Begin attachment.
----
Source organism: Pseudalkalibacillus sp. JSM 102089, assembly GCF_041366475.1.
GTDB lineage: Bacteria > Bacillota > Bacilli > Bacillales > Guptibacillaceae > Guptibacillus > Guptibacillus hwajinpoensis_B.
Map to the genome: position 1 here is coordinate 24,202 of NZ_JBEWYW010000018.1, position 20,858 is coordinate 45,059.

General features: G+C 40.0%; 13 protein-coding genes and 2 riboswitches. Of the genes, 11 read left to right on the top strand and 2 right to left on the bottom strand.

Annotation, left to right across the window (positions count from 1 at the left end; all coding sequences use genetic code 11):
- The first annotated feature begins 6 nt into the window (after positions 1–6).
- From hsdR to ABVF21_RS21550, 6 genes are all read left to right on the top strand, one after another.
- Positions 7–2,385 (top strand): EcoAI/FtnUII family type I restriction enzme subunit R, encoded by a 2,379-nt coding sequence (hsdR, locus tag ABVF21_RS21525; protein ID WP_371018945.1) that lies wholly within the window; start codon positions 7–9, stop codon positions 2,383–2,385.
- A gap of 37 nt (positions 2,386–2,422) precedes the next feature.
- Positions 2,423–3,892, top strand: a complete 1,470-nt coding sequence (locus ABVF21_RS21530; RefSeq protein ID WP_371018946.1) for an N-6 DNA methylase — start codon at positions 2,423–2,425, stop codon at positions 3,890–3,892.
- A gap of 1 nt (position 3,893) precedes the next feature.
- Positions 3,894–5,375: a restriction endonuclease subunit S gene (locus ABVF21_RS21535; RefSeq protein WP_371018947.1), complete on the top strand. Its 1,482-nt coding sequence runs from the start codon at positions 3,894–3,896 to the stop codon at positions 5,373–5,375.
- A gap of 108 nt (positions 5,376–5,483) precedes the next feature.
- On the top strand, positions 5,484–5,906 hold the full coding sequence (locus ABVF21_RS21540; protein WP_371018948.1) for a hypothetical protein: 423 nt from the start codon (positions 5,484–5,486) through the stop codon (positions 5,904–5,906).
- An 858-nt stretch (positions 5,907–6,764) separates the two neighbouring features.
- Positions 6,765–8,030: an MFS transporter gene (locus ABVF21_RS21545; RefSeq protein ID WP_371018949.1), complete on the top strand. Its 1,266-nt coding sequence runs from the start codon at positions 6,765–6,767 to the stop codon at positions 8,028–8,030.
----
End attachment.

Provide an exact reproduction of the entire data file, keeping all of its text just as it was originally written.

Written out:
Source organism: Pseudalkalibacillus sp. JSM 102089, assembly GCF_041366475.1.
GTDB lineage: Bacteria > Bacillota > Bacilli > Bacillales > Guptibacillaceae > Guptibacillus > Guptibacillus hwajinpoensis_B.
Map to the genome: position 1 here is coordinate 24,202 of NZ_JBEWYW010000018.1, position 20,858 is coordinate 45,059.

General features: G+C 40.0%; 13 protein-coding genes and 2 riboswitches. Of the genes, 11 read left to right on the top strand and 2 right to left on the bottom strand.

Annotation, left to right across the window (positions count from 1 at the left end; all coding sequences use genetic code 11):
- The first annotated feature begins 6 nt into the window (after positions 1–6).
- From hsdR to ABVF21_RS21550, 6 genes are all read left to right on the top strand, one after another.
- Positions 7–2,385 (top strand): EcoAI/FtnUII family type I restriction enzme subunit R, encoded by a 2,379-nt coding sequence (hsdR, locus tag ABVF21_RS21525; protein ID WP_371018945.1) that lies wholly within the window; start codon positions 7–9, stop codon positions 2,383–2,385.
- A gap of 37 nt (positions 2,386–2,422) precedes the next feature.
- Positions 2,423–3,892, top strand: a complete 1,470-nt coding sequence (locus ABVF21_RS21530; RefSeq protein ID WP_371018946.1) for an N-6 DNA methylase — start codon at positions 2,423–2,425, stop codon at positions 3,890–3,892.
- A gap of 1 nt (position 3,893) precedes the next feature.
- Positions 3,894–5,375: a restriction endonuclease subunit S gene (locus ABVF21_RS21535; RefSeq protein WP_371018947.1), complete on the top strand. Its 1,482-nt coding sequence runs from the start codon at positions 3,894–3,896 to the stop codon at positions 5,373–5,375.
- A gap of 108 nt (positions 5,376–5,483) precedes the next feature.
- On the top strand, positions 5,484–5,906 hold the full coding sequence (locus ABVF21_RS21540; protein WP_371018948.1) for a hypothetical protein: 423 nt from the start codon (positions 5,484–5,486) through the stop codon (positions 5,904–5,906).
- An 858-nt stretch (positions 5,907–6,764) separates the two neighbouring features.
- Positions 6,765–8,030: an MFS transporter gene (locus ABVF21_RS21545; RefSeq protein ID WP_371018949.1), complete on the top strand. Its 1,266-nt coding sequence runs from the start codon at positions 6,765–6,767 to the stop codon at positions 8,028–8,030.